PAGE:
Thursday, January 19, 2012

Carpool request


If anyone is interested in carpooling with another KTU family from the-

**Scottsville, VA (such as Palmyra or even Charlottesville) area


**Mclean, VA

Please email Kristy Collins at

Sunday, January 15, 2012

SEEDS­ Blacksburg Nature Center Summer Camps and News!

Happy 2012!

Watch the SEEDS Blacksburg Nature Center facebook page (no login necessary) for updates about the SEEDS camp 2012 season.

This will be Year 17 for SEEDS Summer Field Camps! Time flies when you're having fun.

Dates will be announced in February for camps for ages 3-6, 7-9, 10-12, and maybe a camping trip for 13-16.

In the meantime, visit us at the nature center. In 2011 we topped over 2,000 visitors which we think is exciting and fantastic for Blacksburg.

Coming this month...Native Reptile exhibits, Native Amphibians program. Explorer's self-guided activity packs.

SEEDS­ Blacksburg Nature Center
Rain or shine...Nature discovery right in town.
It's a museum and more for children and the young at heart!

Operated by SEEDS ­ Seek Education, Explore, DiScover
With Contributing Partners:
Town of Blacksburg Dept. of Parks and Recreation
VT Dept. of Biological Sciences Outreach Program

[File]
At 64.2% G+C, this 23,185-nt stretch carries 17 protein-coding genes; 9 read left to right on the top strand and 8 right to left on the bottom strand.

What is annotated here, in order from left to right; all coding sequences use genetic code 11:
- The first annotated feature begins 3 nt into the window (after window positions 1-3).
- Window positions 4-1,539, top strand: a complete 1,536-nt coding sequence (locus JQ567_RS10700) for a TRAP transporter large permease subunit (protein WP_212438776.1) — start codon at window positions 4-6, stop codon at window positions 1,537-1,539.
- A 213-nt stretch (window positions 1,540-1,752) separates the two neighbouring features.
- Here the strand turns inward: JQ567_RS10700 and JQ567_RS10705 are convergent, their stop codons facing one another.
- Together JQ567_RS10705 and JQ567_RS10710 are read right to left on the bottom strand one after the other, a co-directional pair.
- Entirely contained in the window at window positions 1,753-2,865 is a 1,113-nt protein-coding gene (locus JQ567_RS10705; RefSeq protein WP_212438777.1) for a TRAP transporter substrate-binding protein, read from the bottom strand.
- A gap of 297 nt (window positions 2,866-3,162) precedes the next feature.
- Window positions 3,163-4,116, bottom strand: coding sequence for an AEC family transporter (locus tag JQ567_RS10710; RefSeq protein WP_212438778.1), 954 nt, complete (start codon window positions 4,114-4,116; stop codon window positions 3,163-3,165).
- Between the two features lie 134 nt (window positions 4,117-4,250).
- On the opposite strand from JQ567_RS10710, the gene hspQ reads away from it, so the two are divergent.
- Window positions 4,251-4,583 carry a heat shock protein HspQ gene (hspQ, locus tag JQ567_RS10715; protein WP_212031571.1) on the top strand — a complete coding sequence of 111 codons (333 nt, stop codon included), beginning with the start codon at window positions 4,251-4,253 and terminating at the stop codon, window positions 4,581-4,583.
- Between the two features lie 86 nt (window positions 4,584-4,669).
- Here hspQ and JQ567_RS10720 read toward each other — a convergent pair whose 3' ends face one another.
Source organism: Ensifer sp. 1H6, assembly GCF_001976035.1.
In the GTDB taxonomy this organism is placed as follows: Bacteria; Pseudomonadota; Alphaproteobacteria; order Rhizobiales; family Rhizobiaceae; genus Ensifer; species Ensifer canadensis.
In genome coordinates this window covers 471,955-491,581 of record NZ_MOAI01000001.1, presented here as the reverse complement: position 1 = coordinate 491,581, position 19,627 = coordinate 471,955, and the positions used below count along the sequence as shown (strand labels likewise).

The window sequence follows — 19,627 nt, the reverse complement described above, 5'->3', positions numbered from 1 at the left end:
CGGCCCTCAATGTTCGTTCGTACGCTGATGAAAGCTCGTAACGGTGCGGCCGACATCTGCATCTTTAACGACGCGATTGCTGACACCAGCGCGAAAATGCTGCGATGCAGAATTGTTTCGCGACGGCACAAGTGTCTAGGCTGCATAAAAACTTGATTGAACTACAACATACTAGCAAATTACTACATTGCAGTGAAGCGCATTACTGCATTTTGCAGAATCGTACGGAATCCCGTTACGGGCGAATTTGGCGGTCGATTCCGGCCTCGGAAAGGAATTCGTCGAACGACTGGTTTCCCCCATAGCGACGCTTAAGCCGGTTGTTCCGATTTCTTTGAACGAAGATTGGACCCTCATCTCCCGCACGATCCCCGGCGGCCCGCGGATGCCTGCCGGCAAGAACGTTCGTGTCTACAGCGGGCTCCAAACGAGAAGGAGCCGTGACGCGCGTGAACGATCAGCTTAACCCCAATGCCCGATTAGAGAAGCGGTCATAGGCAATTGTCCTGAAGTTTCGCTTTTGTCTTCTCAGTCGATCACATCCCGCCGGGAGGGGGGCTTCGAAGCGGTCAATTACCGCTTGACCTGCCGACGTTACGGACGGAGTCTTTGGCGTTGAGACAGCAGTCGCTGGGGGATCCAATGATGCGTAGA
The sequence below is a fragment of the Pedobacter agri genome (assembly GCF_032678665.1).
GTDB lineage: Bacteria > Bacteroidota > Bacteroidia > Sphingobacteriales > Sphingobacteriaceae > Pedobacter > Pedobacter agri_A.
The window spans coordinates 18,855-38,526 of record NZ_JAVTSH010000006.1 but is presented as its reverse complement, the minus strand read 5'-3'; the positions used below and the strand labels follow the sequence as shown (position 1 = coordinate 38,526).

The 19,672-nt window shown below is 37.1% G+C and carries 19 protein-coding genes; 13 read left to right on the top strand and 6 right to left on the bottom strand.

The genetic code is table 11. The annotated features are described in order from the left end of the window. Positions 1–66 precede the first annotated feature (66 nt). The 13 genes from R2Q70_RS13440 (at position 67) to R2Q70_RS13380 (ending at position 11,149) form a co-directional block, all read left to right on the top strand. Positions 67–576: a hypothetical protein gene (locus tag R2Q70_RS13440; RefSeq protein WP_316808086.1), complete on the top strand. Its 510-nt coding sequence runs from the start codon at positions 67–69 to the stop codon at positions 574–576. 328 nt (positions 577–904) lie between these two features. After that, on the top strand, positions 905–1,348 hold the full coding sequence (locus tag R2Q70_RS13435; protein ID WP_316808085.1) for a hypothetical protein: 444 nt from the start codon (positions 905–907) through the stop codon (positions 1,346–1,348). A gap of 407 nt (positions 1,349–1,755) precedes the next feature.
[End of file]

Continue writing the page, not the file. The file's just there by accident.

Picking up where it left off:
Located at the Historic Blacksburg Price House, 107 E. Wharton St.

Mail to:

PO Box 824
Blacksburg VA 24063-0824

Click here for their website

Founded in 1995, SEEDS has a mission to build community by teaching and take children and families out into to the wonderful environment around us so that they learn about it first-hand.

SEEDS is a 501(c)(3) charitable not-for-profit youth education organization. Your Donations are tax deductible. There FIN # is 541782139

Thursday, January 12, 2012

Northrop Grumman Foundation ECO Classroom

The Northrop Grumman Foundation will be taking 16 secondary science teachers to Costa Rica this summer to the La Selva Biological Reserve. They hope to train teachers in data
collection (camera traps, carbon sequestration in forests, satellite image analysis, land use issues, etc.) to heighten their awareness of climate change science. It will be an all expenses paid, two week, intensive field experience starting July 8, 2012.
Interested teachers must form a team of 4 and all members must submit a joint application to participate by March 15, 2012. Teams may be comprised of 4 teachers from the same district or a neighboring district. Teams may be of both middle school and high school teachers but must have at least one high school teacher. Applicants will be notified of their acceptance in early April 2012.

Pass on this information to any teacher you think would be interested!

Tuesday, January 10, 2012

Youth can join Junior Master Gardener program

Montgomery County 4-H and Hahn Horticulture Garden invites youth in grades three to five to join our Junior Master Gardener program. The program is a fun youth gardening program modeled after the highly successful adult Master Gardener program. It offers horticultural andenvironmental science education through creative gardening activities.